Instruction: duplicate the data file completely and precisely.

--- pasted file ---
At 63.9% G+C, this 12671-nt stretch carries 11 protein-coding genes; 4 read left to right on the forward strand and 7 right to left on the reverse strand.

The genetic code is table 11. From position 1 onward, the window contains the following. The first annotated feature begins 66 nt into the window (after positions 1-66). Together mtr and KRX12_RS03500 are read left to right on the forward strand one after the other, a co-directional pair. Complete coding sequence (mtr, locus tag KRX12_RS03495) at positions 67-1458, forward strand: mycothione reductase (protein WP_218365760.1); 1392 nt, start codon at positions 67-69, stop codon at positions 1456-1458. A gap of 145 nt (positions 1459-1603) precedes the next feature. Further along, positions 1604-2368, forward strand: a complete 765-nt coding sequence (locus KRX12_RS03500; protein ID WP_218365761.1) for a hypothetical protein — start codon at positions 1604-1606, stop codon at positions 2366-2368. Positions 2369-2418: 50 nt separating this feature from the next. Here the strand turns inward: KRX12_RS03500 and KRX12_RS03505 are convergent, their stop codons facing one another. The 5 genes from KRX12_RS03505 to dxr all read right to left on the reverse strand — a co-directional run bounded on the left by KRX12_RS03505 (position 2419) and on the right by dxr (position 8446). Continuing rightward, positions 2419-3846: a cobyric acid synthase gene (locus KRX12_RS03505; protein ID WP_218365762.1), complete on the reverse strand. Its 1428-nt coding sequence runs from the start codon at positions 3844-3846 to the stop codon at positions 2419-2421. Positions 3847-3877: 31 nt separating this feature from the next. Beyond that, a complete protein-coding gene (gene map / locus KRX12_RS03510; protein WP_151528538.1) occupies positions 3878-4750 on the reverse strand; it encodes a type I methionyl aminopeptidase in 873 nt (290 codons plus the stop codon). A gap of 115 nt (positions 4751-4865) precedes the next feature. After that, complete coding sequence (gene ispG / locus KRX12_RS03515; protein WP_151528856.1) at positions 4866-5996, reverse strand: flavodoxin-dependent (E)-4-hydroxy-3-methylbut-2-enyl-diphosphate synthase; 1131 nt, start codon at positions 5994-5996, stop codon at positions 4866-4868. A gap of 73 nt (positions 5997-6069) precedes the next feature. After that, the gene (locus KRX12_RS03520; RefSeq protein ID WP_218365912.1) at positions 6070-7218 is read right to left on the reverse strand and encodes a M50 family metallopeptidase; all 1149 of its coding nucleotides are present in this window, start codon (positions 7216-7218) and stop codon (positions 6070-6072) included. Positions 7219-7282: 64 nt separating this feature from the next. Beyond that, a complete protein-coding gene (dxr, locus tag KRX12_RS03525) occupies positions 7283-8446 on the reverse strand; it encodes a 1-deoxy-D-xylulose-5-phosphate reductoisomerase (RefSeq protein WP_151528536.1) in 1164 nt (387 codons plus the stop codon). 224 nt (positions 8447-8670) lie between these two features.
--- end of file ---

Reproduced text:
At 63.9% G+C, this 12671-nt stretch carries 11 protein-coding genes; 4 read left to right on the forward strand and 7 right to left on the reverse strand.

The genetic code is table 11. From position 1 onward, the window contains the following. The first annotated feature begins 66 nt into the window (after positions 1-66). Together mtr and KRX12_RS03500 are read left to right on the forward strand one after the other, a co-directional pair. Complete coding sequence (mtr, locus tag KRX12_RS03495) at positions 67-1458, forward strand: mycothione reductase (protein WP_218365760.1); 1392 nt, start codon at positions 67-69, stop codon at positions 1456-1458. A gap of 145 nt (positions 1459-1603) precedes the next feature. Further along, positions 1604-2368, forward strand: a complete 765-nt coding sequence (locus KRX12_RS03500; protein ID WP_218365761.1) for a hypothetical protein — start codon at positions 1604-1606, stop codon at positions 2366-2368. Positions 2369-2418: 50 nt separating this feature from the next. Here the strand turns inward: KRX12_RS03500 and KRX12_RS03505 are convergent, their stop codons facing one another. The 5 genes from KRX12_RS03505 to dxr all read right to left on the reverse strand — a co-directional run bounded on the left by KRX12_RS03505 (position 2419) and on the right by dxr (position 8446). Continuing rightward, positions 2419-3846: a cobyric acid synthase gene (locus KRX12_RS03505; protein ID WP_218365762.1), complete on the reverse strand. Its 1428-nt coding sequence runs from the start codon at positions 3844-3846 to the stop codon at positions 2419-2421. Positions 3847-3877: 31 nt separating this feature from the next. Beyond that, a complete protein-coding gene (gene map / locus KRX12_RS03510; protein WP_151528538.1) occupies positions 3878-4750 on the reverse strand; it encodes a type I methionyl aminopeptidase in 873 nt (290 codons plus the stop codon). A gap of 115 nt (positions 4751-4865) precedes the next feature. After that, complete coding sequence (gene ispG / locus KRX12_RS03515; protein WP_151528856.1) at positions 4866-5996, reverse strand: flavodoxin-dependent (E)-4-hydroxy-3-methylbut-2-enyl-diphosphate synthase; 1131 nt, start codon at positions 5994-5996, stop codon at positions 4866-4868. A gap of 73 nt (positions 5997-6069) precedes the next feature. After that, the gene (locus KRX12_RS03520; RefSeq protein ID WP_218365912.1) at positions 6070-7218 is read right to left on the reverse strand and encodes a M50 family metallopeptidase; all 1149 of its coding nucleotides are present in this window, start codon (positions 7216-7218) and stop codon (positions 6070-6072) included. Positions 7219-7282: 64 nt separating this feature from the next. Beyond that, a complete protein-coding gene (dxr, locus tag KRX12_RS03525) occupies positions 7283-8446 on the reverse strand; it encodes a 1-deoxy-D-xylulose-5-phosphate reductoisomerase (RefSeq protein WP_151528536.1) in 1164 nt (387 codons plus the stop codon). 224 nt (positions 8447-8670) lie between these two features.